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The world is facing an "unrelenting march" of diabetes which now affects nearly one in 11 adults, the World Health Organization (WHO) says. In a major report it warned cases had nearly quadrupled to 422 million in 2014 from 108 million in 1980. High blood sugar levels are a major killer - linked to 3.7 million deaths around the world each year, it says. And officials said the numbers would continue to increase unless "drastic action" was taken. The report lumps both type 1 and type 2 diabetes together, but the surge in cases is predominantly down to type 2 - the form closely linked to poor lifestyle. As the world's waistlines have ballooned - with one-in-three people now overweight, so too has the number of diabetes cases.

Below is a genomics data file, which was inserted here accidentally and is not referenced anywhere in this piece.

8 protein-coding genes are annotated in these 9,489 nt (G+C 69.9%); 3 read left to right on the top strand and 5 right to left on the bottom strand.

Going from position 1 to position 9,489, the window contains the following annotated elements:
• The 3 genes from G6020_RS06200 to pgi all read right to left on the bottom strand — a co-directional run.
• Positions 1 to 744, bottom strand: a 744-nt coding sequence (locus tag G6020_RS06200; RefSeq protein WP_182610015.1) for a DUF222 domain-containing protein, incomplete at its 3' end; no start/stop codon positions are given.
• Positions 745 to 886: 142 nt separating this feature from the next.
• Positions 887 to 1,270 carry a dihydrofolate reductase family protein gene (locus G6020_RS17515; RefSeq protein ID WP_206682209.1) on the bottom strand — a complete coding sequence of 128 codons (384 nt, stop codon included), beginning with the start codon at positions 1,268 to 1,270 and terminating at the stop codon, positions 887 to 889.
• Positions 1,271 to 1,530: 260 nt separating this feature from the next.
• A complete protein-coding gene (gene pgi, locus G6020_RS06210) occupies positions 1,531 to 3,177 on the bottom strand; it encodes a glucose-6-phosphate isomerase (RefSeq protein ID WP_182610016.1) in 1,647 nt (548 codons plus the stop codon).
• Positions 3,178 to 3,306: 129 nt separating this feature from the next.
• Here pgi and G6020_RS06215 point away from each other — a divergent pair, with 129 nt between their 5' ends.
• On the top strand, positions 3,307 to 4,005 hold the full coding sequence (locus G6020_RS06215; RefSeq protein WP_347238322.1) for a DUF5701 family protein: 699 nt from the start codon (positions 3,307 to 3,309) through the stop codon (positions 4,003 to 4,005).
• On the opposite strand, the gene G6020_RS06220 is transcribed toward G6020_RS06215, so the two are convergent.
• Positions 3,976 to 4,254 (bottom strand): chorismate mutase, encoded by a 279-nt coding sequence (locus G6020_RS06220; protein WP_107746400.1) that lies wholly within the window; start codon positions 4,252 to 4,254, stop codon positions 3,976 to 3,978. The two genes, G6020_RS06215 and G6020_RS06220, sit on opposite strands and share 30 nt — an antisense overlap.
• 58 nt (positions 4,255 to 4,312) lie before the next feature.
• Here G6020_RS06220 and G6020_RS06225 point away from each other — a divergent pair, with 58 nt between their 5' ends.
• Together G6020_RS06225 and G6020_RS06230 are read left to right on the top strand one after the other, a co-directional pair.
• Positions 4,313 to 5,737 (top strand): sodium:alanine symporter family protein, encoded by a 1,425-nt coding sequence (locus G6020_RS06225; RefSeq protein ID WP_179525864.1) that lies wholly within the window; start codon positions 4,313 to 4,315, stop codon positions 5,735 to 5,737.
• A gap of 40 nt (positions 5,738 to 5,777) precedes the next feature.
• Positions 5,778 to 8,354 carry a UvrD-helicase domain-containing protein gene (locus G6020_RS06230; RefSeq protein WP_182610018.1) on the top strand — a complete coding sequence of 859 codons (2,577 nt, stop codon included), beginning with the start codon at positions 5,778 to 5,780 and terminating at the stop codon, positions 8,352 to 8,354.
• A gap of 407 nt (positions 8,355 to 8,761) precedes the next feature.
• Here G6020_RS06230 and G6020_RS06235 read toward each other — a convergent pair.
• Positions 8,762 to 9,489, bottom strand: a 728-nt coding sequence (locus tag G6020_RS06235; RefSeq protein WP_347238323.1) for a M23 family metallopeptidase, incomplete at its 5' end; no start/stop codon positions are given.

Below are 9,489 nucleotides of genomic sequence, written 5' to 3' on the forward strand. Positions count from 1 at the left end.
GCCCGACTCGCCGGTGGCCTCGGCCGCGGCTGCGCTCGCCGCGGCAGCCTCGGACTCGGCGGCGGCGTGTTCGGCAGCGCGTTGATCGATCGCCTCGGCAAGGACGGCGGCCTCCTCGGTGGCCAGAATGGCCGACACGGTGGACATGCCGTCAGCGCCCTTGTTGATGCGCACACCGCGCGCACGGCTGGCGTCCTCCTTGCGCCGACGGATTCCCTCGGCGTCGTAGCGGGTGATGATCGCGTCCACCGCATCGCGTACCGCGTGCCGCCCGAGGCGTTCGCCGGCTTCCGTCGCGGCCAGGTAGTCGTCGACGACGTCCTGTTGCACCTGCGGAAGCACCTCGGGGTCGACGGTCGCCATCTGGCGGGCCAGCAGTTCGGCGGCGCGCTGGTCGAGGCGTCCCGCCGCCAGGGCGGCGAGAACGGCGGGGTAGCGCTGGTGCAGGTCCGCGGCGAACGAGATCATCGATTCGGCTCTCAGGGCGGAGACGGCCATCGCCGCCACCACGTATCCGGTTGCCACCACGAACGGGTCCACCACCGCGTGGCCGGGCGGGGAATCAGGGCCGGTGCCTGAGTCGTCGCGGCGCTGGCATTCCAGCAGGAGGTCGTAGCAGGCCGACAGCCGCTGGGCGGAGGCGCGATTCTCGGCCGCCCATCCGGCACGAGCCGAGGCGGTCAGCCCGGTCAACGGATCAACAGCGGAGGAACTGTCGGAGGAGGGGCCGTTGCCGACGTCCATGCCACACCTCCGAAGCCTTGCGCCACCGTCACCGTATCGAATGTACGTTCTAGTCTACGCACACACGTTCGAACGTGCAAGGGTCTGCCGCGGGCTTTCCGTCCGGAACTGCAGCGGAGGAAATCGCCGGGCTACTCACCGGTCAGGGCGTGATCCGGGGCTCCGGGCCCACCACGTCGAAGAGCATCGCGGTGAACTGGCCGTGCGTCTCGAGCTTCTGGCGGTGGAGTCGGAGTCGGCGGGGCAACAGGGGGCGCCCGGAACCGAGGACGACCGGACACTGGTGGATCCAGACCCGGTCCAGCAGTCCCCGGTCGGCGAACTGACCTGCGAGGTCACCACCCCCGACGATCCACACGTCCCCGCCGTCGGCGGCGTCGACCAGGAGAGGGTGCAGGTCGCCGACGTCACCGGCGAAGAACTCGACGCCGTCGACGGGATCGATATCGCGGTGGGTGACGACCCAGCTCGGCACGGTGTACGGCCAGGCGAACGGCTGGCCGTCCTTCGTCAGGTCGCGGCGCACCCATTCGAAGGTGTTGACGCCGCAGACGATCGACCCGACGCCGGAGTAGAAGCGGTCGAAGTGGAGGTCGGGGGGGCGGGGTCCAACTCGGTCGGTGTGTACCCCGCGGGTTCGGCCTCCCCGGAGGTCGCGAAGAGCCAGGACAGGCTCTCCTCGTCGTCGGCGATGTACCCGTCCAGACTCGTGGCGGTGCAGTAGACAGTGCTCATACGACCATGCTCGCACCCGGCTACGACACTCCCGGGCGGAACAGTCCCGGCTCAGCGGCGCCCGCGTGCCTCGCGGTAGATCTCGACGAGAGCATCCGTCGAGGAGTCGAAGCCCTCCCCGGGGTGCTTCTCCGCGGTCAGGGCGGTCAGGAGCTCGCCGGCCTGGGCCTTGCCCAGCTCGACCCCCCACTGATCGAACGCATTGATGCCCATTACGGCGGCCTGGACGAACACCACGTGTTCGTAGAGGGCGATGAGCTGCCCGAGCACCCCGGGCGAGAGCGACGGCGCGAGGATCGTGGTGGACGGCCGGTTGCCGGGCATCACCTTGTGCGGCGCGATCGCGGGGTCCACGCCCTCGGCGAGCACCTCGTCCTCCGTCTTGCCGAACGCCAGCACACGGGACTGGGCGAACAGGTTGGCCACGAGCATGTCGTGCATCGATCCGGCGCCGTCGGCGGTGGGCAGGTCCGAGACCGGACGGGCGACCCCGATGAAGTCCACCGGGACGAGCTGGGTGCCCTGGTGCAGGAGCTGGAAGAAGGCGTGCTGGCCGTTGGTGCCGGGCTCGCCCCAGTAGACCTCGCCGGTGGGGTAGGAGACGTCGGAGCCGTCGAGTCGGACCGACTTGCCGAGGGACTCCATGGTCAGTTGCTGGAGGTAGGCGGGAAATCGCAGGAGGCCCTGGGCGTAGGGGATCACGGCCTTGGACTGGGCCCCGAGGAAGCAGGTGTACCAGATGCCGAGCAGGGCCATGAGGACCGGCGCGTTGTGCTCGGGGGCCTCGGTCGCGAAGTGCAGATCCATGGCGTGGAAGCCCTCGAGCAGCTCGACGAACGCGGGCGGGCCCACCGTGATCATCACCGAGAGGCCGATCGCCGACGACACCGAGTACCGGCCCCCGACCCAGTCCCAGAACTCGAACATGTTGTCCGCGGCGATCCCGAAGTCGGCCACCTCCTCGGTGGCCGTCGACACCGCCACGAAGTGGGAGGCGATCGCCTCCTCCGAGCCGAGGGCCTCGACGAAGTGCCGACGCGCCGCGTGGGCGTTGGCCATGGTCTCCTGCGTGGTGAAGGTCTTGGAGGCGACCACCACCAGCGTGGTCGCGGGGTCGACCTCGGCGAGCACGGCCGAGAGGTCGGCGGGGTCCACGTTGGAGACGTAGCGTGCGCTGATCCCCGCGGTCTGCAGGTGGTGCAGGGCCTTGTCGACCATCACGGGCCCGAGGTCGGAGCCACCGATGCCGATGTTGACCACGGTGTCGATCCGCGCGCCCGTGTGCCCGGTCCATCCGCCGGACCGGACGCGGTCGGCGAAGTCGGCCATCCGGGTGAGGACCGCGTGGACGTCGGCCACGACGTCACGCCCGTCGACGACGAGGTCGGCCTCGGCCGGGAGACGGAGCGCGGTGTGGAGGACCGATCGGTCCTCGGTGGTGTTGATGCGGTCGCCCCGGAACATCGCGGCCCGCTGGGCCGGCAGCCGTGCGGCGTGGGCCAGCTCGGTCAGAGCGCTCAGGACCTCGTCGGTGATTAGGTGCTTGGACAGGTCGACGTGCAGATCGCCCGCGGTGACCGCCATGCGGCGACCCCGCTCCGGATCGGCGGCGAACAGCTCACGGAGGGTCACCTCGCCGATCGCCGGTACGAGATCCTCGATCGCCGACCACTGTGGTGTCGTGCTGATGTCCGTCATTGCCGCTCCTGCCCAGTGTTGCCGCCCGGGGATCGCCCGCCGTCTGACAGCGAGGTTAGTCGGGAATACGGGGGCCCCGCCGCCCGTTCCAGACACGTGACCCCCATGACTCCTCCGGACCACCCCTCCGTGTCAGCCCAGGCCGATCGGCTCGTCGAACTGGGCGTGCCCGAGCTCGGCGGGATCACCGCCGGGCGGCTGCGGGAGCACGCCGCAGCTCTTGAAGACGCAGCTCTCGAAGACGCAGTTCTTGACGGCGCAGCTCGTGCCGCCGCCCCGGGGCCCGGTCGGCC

The Middle East has seen the prevalence of diabetes soar from 5.9% of adults in 1980 to 13.7% in 2014. Dr Slim Slama, a WHO specialist in region, told the BBC News website: "We are the region that has experienced the greatest rise in diabetes, moving from 6 million to 43 million - it is a huge, huge increase. "In Qatar or Kuwait we have more than 20% of the population with diabetes and when you look at subgroups - people beyond 45 or 60 years old - it's 30-40% and things are even more worrying." He said growing and ageing populations were behind part of the rise, but diet and inactivity were a major problem. More than three quarters of teenagers in the region are doing less than the recommended level of exercise, he said.